The Centers for Medicare and Medicaid Services (CMS) announced the release of a bunch of Medicare data today, the biggest release in CMS history, in fact. The data include information for nearly 900,000 distinct health care providers across the country who received over $77 billion in Medicare payments in 2012. This is the second big step in Medicare transparency in the past year as this release comes on the heels of last May’s release of the cost of the most common in-patient procedures at every hospital around the country.
What makes these data so interesting and potentially useful is that they include payment information broken down by individual physician and the services they provided.
The Wall Street Journal has a neat user-friendly database of the top 200 providers in each state. Playing around with the data shows a few noteworthy trends in West Virginia. For example, five of the 10 providers who received the most Medicare payments were ambulance service providers. This was led by the Kanawha County Emergency Ambulance Authority, which received $6.3 million in Medicare payments. Of individual providers, we’re able to see that the physician in West Virginia with the most Medicare payments was Dr. Craig Morgan, an ophthalmologist in Huntington who received almost $5 million in Medicare reimbursement.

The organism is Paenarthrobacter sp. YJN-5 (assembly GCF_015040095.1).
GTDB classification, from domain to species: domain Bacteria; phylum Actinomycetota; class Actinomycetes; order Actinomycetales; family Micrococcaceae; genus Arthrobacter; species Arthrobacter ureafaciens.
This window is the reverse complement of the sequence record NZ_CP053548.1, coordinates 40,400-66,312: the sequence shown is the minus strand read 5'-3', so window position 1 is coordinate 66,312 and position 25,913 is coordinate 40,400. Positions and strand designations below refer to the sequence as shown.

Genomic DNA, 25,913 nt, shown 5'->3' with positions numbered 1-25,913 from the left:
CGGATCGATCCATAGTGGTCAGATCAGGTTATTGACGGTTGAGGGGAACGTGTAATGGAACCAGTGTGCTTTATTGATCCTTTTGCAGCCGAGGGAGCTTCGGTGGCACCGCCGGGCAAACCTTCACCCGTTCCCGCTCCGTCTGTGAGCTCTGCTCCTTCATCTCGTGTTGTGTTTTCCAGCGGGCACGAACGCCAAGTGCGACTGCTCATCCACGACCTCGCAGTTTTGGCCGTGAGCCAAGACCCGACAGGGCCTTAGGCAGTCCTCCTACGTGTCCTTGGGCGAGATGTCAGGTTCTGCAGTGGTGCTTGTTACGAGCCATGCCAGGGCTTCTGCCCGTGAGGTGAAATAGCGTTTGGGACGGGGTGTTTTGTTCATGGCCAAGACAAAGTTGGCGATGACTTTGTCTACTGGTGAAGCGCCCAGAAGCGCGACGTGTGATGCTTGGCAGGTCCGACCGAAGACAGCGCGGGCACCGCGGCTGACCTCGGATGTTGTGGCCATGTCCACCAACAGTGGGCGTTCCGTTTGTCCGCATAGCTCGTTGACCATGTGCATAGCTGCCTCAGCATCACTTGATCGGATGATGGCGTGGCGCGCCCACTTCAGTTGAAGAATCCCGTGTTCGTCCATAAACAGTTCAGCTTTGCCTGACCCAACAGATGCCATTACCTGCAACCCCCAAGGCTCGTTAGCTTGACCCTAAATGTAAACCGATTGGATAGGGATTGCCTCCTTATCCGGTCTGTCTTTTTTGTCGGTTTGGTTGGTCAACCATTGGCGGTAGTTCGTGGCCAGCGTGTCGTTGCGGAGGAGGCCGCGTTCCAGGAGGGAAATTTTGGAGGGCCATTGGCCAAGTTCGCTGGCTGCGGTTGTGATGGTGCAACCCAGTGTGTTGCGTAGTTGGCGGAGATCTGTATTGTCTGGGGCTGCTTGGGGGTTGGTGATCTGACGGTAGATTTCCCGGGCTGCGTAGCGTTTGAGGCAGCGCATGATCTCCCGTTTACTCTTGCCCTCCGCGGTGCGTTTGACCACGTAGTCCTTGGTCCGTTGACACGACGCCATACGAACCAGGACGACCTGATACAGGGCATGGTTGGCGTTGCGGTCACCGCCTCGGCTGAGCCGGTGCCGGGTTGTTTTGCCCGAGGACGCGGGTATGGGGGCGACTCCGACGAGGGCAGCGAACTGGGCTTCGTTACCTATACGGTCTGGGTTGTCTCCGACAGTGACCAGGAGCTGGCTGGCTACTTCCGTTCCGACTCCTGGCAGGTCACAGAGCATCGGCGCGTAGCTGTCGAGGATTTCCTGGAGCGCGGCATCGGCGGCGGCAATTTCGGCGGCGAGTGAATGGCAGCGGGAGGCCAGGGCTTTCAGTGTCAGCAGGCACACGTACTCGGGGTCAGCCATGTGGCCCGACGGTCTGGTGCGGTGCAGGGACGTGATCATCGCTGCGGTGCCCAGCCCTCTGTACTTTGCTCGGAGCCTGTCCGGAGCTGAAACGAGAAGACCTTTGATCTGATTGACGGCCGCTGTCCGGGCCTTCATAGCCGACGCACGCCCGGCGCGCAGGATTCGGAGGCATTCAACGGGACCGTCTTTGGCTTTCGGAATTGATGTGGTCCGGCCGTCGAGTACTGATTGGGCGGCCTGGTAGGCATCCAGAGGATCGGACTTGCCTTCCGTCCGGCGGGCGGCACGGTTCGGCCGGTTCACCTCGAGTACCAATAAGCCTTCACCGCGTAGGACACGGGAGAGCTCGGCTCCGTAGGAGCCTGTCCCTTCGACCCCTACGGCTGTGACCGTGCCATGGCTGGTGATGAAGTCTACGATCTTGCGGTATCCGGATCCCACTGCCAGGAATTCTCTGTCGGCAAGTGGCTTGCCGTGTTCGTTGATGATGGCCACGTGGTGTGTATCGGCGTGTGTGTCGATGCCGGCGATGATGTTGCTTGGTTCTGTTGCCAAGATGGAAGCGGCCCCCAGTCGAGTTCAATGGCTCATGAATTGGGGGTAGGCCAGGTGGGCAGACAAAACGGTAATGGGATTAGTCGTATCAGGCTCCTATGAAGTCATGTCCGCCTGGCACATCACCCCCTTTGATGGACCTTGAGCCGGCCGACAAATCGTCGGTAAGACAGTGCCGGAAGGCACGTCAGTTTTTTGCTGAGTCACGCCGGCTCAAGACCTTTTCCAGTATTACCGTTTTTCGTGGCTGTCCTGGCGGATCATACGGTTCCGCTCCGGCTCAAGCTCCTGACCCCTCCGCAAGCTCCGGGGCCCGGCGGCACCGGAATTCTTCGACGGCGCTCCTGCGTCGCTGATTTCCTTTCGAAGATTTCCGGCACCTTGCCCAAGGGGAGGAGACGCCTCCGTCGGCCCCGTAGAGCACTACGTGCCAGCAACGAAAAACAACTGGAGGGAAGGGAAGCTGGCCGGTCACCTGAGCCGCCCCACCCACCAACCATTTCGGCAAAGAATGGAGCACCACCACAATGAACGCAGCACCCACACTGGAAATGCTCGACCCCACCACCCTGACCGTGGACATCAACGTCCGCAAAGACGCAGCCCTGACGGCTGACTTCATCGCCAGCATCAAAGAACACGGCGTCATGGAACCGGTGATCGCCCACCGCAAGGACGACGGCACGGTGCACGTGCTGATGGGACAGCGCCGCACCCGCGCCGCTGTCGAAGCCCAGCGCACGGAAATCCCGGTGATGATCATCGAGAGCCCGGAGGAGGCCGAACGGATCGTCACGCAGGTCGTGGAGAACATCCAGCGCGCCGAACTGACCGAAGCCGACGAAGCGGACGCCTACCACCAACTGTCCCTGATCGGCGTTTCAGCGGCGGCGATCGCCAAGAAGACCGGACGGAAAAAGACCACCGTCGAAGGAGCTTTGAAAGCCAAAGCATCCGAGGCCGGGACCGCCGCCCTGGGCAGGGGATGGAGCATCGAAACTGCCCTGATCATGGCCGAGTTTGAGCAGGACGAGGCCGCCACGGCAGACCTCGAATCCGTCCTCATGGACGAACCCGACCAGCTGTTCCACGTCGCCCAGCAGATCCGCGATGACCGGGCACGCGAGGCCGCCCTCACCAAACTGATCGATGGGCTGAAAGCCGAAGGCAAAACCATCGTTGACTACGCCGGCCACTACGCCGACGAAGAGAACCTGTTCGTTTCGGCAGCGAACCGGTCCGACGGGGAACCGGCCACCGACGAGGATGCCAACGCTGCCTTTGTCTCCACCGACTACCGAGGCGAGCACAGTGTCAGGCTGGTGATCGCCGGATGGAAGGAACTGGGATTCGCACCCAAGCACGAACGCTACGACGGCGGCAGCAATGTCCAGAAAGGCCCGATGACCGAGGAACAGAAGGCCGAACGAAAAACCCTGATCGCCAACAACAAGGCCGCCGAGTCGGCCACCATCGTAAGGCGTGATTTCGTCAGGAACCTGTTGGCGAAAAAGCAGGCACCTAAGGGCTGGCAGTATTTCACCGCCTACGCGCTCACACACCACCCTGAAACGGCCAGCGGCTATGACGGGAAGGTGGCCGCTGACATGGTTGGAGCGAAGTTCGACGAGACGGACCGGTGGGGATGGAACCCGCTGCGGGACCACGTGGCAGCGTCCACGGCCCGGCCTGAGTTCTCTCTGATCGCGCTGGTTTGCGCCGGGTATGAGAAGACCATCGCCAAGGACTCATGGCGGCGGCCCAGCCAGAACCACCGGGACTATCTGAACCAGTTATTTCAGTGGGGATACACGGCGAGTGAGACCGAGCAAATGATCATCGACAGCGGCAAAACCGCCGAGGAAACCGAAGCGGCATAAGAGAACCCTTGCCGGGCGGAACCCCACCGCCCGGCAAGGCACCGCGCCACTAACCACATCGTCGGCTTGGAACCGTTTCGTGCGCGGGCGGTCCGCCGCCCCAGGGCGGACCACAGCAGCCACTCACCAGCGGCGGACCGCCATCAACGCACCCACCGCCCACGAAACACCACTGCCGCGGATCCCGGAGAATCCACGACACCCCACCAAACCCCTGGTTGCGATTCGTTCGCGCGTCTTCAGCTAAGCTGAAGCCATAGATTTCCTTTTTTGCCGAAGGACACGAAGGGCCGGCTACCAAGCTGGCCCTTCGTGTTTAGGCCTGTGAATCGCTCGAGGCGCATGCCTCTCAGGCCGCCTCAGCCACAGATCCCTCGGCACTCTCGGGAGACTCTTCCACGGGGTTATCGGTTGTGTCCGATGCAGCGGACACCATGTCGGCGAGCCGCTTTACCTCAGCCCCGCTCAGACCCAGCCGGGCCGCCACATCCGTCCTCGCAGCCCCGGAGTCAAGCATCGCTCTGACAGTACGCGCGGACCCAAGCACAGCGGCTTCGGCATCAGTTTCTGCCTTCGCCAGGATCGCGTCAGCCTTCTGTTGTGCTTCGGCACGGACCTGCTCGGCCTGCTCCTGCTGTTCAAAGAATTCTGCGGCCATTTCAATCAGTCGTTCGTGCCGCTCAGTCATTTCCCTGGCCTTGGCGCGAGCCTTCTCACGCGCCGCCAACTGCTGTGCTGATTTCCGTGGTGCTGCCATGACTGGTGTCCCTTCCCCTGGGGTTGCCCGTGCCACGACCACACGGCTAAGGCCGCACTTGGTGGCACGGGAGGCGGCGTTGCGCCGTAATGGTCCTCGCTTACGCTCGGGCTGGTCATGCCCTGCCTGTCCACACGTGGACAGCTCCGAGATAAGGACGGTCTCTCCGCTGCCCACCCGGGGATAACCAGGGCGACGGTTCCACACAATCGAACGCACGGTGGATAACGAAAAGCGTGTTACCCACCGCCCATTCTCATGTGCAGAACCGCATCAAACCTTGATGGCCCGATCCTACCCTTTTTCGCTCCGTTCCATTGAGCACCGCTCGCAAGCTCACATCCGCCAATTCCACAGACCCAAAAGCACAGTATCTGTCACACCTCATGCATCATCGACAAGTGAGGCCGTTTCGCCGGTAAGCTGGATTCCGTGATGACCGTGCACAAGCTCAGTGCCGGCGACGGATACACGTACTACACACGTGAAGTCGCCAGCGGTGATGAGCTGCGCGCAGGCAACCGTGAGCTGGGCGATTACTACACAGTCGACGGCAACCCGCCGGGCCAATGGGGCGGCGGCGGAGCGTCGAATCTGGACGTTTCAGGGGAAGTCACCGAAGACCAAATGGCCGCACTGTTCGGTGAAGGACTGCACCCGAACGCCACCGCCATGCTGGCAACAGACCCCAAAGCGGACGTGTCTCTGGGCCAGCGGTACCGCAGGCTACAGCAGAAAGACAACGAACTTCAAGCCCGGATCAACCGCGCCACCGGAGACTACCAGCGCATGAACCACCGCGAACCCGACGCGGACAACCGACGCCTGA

Table 1: The 20 health care providers, by type, in West Virginia receiving the most in Medicare payments in 2012
Ophthalmology and oncology are the two medical specialties receiving the most Medicare dollars in West Virginia, in line with national trends. Specialties that, as the Wall Street Journal notes, were singled out by the inspector general of the Department of Health and Human Services urging greater scrutiny of doctors receiving large Medicare payments. In all, fourteen physicians in West Virginia received more than $1 million in Medicare payments in 2012.
Table 2: These 20 physicians received the most in Medicare payments in West Virginia in 2012
While it’s important to recognize that this is simply raw data and there is no context of patients’ diagnoses or reasons for treatment, it’s a huge step forward in providing consumers (and researchers) more transparency. It should also help push physicians to reconsider low-value, high-cost procedures or to choose cheaper, generic alternatives instead of costlier brand name drugs.
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